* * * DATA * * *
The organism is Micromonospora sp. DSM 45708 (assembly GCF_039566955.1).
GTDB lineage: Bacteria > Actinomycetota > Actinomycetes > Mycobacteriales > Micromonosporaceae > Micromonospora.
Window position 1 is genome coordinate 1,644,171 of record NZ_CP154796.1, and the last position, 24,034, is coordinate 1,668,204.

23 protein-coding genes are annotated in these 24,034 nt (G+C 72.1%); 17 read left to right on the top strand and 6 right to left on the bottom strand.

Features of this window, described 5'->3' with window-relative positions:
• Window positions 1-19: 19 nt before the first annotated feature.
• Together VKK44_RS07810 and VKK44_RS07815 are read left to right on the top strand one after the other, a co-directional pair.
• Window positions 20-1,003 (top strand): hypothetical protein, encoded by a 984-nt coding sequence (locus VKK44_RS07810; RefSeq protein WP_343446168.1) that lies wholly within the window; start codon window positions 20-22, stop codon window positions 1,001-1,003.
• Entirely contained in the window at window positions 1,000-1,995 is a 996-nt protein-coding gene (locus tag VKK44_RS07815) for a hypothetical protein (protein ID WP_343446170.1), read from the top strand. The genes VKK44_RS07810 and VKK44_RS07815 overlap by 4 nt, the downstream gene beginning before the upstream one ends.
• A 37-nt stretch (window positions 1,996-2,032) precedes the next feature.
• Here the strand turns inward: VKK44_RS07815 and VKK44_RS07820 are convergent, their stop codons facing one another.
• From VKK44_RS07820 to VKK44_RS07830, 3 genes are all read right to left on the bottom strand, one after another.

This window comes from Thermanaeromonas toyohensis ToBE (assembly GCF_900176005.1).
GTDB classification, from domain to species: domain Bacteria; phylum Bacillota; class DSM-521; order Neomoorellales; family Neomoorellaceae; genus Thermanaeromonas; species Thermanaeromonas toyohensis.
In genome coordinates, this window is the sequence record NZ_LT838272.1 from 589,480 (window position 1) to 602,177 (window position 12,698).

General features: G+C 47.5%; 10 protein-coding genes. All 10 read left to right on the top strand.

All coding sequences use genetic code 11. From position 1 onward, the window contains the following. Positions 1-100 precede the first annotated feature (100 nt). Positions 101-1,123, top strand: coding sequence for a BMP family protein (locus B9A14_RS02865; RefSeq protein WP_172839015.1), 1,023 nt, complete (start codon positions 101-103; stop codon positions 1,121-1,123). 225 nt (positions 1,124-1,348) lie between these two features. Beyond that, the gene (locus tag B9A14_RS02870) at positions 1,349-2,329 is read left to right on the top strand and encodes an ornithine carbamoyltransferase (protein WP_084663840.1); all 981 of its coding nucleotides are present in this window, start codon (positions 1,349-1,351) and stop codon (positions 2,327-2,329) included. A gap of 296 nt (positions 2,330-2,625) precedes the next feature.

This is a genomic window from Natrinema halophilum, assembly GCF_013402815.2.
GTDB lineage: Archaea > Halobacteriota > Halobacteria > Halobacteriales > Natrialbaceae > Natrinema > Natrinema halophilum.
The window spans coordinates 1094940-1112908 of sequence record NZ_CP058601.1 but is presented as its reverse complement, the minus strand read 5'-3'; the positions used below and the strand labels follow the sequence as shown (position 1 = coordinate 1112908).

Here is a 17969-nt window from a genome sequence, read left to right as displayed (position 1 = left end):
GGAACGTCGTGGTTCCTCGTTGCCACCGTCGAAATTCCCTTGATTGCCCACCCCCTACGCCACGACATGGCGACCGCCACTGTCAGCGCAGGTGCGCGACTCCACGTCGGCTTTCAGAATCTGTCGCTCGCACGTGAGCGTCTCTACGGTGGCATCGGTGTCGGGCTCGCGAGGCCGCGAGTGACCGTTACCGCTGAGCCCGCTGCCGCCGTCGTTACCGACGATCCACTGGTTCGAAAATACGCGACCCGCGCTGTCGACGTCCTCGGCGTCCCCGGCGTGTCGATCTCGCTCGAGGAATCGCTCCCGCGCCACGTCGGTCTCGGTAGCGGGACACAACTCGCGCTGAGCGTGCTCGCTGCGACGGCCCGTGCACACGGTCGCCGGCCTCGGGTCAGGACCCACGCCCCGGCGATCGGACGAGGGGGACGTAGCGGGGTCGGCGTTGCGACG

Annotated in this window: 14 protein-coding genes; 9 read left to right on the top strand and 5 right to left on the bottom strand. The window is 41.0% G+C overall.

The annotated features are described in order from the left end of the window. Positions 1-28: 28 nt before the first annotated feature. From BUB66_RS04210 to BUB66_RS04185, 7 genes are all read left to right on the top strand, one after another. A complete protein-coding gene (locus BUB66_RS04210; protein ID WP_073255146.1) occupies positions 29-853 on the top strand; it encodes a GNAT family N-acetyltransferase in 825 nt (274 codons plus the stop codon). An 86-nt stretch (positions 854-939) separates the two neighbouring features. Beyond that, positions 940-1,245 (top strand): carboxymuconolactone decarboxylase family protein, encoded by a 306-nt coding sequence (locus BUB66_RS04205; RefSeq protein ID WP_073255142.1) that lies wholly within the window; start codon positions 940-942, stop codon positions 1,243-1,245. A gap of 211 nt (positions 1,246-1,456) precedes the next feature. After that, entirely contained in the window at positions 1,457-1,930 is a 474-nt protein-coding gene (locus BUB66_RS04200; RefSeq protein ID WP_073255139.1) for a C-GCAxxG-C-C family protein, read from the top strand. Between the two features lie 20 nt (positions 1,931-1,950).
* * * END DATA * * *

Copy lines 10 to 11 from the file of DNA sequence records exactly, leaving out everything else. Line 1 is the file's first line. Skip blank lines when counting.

• A 37-nt stretch (window positions 1,996-2,032) precedes the next feature.
• Here the strand turns inward: VKK44_RS07815 and VKK44_RS07820 are convergent, their stop codons facing one another.